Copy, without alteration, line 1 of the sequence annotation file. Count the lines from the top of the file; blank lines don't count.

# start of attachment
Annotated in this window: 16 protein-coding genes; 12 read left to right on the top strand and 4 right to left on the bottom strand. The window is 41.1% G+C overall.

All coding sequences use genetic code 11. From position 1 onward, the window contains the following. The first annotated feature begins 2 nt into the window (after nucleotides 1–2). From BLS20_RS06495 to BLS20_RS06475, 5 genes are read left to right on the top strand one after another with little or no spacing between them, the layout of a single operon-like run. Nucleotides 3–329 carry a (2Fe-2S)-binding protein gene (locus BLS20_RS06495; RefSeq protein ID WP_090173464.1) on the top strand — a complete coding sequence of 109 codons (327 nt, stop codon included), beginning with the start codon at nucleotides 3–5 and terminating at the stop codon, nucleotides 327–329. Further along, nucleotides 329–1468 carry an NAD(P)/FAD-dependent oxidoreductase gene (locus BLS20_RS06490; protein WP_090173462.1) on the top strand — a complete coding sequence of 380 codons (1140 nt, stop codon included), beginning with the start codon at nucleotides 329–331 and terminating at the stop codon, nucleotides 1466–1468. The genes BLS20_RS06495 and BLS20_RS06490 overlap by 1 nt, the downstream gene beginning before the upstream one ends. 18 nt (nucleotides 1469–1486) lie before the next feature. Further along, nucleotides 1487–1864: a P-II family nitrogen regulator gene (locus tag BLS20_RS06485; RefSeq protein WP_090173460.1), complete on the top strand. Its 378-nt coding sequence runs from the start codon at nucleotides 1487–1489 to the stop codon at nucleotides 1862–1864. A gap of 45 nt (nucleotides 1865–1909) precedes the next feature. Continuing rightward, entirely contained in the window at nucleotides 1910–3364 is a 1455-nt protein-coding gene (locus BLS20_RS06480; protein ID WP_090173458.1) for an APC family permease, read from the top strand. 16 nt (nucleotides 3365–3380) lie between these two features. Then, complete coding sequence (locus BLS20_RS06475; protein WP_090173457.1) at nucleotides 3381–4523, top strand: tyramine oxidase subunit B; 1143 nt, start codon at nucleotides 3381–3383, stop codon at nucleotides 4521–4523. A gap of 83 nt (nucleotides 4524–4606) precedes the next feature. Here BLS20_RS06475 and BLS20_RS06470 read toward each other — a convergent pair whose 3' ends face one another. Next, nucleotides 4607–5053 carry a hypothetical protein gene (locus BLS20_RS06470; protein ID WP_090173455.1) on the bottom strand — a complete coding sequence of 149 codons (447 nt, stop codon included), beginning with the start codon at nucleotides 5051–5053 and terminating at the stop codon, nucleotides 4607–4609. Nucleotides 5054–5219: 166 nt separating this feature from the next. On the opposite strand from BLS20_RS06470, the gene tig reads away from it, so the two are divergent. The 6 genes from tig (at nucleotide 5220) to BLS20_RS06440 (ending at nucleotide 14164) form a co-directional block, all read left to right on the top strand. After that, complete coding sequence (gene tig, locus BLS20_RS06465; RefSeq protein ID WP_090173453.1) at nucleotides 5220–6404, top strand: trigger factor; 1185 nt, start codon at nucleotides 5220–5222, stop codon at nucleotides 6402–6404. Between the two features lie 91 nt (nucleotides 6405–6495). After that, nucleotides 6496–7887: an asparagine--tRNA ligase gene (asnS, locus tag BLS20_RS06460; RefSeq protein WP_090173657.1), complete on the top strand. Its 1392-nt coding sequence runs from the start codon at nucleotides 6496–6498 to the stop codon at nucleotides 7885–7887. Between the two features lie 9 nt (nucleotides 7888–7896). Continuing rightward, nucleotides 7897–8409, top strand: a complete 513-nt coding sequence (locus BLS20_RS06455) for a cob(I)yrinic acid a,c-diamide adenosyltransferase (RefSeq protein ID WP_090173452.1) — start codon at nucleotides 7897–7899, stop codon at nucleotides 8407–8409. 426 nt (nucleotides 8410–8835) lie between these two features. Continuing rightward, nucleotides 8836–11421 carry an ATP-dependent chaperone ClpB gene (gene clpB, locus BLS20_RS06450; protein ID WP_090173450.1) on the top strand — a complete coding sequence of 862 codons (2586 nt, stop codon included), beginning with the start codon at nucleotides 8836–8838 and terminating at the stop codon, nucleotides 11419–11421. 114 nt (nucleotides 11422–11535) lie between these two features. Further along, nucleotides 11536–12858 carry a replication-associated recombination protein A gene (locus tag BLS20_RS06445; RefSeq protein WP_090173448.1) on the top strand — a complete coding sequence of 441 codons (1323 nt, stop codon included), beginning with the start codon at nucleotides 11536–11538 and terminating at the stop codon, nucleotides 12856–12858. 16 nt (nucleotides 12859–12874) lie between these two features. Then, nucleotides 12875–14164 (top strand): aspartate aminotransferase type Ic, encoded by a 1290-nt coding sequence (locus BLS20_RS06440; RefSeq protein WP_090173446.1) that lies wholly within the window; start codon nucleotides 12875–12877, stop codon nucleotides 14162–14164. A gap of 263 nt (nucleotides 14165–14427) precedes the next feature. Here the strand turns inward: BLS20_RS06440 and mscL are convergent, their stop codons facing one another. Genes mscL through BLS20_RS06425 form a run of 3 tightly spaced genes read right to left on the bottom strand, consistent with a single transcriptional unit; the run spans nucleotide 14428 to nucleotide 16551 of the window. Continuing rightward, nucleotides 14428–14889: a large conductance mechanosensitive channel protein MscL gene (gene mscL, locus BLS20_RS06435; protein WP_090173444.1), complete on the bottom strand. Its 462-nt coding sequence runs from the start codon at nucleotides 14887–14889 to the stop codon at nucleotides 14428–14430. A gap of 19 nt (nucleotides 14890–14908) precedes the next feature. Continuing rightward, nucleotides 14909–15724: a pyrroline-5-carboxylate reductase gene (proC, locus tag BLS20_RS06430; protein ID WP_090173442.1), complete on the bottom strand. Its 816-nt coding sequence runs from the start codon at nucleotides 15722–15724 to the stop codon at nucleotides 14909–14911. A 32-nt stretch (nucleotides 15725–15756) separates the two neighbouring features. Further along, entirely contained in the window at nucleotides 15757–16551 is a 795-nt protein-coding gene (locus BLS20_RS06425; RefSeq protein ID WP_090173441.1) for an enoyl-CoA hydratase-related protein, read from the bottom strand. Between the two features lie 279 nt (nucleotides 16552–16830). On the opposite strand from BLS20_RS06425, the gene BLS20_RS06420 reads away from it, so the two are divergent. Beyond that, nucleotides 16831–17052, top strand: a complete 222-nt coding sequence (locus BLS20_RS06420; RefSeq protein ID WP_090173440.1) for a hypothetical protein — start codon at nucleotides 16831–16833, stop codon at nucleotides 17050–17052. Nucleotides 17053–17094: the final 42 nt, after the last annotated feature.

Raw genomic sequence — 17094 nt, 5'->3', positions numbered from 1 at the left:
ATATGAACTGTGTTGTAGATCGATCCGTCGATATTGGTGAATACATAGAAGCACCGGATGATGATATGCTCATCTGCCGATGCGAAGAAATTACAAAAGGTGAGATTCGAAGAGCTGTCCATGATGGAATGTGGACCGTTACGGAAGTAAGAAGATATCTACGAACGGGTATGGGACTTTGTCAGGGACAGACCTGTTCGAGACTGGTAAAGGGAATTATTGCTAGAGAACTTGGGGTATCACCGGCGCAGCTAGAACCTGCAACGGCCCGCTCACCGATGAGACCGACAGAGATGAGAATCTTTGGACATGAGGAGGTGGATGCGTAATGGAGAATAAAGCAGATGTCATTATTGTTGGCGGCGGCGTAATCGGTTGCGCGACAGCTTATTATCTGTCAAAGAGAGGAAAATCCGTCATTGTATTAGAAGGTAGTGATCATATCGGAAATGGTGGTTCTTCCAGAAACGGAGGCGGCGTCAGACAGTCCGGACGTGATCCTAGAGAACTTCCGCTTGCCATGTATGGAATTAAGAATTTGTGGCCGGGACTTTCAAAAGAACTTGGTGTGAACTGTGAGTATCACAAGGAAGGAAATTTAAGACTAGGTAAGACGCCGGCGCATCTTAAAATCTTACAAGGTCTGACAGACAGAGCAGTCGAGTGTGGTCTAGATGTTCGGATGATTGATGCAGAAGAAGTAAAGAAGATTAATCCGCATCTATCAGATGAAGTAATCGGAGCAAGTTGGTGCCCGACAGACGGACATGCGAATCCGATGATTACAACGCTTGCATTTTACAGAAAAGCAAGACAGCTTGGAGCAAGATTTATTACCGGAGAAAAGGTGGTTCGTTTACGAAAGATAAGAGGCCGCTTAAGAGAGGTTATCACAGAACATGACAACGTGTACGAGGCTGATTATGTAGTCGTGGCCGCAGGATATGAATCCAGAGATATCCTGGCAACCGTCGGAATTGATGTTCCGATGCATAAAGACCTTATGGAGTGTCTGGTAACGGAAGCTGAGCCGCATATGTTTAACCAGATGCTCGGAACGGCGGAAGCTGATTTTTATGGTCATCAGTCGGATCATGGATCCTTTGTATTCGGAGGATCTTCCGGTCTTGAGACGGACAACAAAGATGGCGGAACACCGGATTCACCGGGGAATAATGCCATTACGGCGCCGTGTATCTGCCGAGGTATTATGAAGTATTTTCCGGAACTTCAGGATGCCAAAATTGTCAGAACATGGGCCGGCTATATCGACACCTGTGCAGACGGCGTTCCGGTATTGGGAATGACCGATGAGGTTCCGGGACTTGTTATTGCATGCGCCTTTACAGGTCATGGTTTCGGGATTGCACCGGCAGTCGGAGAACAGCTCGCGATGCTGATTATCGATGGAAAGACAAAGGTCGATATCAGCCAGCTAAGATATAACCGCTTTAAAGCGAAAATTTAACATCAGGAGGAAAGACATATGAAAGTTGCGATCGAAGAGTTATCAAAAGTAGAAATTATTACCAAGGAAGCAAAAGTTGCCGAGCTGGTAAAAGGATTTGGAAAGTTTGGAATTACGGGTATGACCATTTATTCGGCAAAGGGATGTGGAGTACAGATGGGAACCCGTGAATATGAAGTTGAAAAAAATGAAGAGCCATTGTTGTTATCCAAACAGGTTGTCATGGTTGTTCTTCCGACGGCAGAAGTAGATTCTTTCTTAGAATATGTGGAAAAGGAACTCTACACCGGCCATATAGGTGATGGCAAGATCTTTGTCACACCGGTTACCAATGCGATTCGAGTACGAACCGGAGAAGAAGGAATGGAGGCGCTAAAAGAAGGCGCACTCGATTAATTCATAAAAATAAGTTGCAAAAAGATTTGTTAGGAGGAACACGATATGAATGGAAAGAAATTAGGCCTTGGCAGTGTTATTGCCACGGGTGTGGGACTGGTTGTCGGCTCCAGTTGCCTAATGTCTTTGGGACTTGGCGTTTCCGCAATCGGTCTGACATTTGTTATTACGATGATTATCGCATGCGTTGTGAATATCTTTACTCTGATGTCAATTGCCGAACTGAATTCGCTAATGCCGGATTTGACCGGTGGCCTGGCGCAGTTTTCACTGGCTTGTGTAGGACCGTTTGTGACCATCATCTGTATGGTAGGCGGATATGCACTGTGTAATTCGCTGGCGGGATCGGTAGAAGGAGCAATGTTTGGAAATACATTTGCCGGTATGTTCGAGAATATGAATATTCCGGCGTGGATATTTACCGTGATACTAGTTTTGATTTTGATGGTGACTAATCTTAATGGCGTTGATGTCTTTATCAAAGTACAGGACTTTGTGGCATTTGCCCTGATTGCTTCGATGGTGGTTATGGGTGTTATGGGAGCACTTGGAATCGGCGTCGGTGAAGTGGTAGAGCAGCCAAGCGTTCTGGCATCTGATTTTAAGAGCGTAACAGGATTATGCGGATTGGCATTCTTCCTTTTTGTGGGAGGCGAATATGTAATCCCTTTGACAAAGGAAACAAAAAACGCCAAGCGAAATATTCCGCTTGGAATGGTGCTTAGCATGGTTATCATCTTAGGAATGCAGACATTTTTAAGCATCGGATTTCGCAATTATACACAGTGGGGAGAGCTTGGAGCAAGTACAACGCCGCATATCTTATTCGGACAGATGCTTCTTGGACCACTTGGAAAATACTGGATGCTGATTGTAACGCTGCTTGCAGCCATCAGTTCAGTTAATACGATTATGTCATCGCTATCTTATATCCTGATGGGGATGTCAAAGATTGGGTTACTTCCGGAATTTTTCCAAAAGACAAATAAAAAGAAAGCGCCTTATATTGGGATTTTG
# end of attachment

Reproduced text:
Annotated in this window: 16 protein-coding genes; 12 read left to right on the top strand and 4 right to left on the bottom strand. The window is 41.1% G+C overall.